A day after he urged Indians to bear with him in the fight against corruption, Prime Minister Narendra Modi’s 95-year-old mother Heeraben arrived at a bank in Gujarat’s Gandhinagar to exchange banned currency notes.
In images that were seen to reinforce the prime minister’s appeal to citizens forced to stand in long queues at banks and ATMs, his mother arrived in a wheelchair at a private bank near her home.
She waited her turn and was assisted by relatives as she walked in to swap Rs. 4,500 in denominations of Rs. 500.
Heeraben later posed with a brand new Rs. 2,000 note handed to her. She was almost mobbed by reporters as soon as she stepped out.
Heeraben, also known as Hiraba, lives with her younger son Pankaj Modi. The PM last visited her on his birthday on September 17.
On Monday, PM Modi told a large gathering in Uttar Pradesh that he was aware of the difficulties faced by people, but they must be patient for 50 more days, for the larger good. “I am really pained by the inconvenience and that is why I am working tirelessly to help people overcome this situation,” he appealed.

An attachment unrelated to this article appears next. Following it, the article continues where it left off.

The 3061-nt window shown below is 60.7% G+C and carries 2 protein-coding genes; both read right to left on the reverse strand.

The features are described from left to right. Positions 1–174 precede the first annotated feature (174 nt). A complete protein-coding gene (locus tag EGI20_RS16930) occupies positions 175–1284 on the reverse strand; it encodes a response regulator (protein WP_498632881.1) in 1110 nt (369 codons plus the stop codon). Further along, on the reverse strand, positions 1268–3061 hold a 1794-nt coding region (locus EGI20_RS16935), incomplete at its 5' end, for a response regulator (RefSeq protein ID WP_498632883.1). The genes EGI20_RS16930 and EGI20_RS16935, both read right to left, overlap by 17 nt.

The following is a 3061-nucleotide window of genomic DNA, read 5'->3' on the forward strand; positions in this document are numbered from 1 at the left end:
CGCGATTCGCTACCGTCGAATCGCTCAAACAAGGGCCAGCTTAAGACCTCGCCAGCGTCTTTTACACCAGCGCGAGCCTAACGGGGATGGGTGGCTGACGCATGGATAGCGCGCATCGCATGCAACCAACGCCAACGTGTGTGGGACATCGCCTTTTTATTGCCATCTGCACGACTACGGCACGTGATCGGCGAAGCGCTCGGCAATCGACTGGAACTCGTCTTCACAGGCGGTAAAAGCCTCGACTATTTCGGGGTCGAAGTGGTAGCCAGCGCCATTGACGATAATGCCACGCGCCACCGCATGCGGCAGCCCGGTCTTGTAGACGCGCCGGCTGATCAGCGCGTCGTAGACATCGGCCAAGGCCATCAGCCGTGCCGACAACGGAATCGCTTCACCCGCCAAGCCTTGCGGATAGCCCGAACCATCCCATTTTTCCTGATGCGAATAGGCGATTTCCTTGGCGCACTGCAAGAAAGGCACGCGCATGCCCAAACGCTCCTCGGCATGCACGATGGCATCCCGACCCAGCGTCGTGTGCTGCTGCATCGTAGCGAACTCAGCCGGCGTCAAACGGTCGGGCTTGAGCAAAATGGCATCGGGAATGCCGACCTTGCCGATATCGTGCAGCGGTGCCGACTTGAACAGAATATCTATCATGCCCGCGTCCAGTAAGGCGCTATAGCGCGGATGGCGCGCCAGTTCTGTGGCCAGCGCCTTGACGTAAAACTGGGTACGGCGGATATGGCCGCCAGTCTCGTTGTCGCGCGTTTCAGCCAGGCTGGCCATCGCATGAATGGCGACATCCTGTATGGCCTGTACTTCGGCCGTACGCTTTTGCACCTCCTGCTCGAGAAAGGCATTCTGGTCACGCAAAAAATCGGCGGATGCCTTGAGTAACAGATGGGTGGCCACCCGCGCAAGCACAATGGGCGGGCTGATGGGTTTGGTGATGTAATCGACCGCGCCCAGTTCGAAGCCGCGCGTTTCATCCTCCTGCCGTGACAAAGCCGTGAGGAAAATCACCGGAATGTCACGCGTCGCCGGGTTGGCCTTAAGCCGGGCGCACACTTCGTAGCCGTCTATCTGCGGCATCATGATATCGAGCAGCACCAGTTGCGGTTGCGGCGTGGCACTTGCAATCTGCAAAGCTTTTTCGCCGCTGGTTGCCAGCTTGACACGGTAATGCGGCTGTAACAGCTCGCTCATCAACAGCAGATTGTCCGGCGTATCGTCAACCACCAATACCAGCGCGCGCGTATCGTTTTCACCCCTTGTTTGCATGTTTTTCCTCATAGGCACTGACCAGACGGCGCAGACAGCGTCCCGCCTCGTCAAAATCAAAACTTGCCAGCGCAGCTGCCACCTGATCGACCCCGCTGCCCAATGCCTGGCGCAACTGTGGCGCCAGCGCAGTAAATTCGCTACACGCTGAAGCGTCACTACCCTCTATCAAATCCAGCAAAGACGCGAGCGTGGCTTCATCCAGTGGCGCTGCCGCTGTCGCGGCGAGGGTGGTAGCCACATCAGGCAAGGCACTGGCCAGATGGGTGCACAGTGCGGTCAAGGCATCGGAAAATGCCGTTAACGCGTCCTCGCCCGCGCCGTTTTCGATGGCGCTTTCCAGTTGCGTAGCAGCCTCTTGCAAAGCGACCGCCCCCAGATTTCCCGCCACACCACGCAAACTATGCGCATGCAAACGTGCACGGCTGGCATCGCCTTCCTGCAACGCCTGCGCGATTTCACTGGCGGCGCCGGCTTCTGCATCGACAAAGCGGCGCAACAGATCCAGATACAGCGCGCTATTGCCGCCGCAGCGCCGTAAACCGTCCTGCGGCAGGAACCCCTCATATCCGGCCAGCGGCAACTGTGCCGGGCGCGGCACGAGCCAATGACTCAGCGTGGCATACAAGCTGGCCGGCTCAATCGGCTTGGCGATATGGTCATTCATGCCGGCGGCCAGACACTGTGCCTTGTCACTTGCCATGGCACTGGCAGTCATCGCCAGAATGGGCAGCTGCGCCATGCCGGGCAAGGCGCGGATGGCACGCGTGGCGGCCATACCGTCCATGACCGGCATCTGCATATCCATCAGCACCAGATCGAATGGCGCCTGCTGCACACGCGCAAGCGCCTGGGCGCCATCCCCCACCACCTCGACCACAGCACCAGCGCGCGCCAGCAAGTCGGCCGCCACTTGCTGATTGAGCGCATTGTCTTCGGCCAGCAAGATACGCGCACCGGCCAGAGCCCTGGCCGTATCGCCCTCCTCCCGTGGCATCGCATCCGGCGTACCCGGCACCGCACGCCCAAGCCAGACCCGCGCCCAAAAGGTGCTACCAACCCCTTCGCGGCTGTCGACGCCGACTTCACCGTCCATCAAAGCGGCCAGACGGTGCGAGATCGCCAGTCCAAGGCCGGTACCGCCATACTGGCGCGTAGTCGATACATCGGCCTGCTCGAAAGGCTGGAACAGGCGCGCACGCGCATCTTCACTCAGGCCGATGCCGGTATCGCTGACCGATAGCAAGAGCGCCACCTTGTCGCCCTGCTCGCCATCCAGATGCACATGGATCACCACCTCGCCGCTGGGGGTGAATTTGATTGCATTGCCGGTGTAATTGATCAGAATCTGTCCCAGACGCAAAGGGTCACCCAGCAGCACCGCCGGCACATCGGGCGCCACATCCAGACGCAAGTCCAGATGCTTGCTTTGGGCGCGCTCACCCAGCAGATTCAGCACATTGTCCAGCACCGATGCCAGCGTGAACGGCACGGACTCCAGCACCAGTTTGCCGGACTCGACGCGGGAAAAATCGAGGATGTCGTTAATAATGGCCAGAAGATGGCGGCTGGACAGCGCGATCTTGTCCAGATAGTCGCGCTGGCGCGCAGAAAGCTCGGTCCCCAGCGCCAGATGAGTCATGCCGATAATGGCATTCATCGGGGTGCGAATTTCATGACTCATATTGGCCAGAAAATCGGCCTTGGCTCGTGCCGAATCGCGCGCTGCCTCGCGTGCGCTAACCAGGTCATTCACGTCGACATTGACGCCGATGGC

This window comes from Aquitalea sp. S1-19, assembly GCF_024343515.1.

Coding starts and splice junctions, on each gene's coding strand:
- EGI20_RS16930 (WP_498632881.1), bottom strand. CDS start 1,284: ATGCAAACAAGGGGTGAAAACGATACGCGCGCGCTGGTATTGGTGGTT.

To ease the crunch, the government yesterday increased the weekly cash withdrawal limit to Rs. 24,000 and said upto Rs. 4,500 worth of old notes can be swapped for new ones. At ATMs, people can withdraw upto Rs. 2,500 per card per day.
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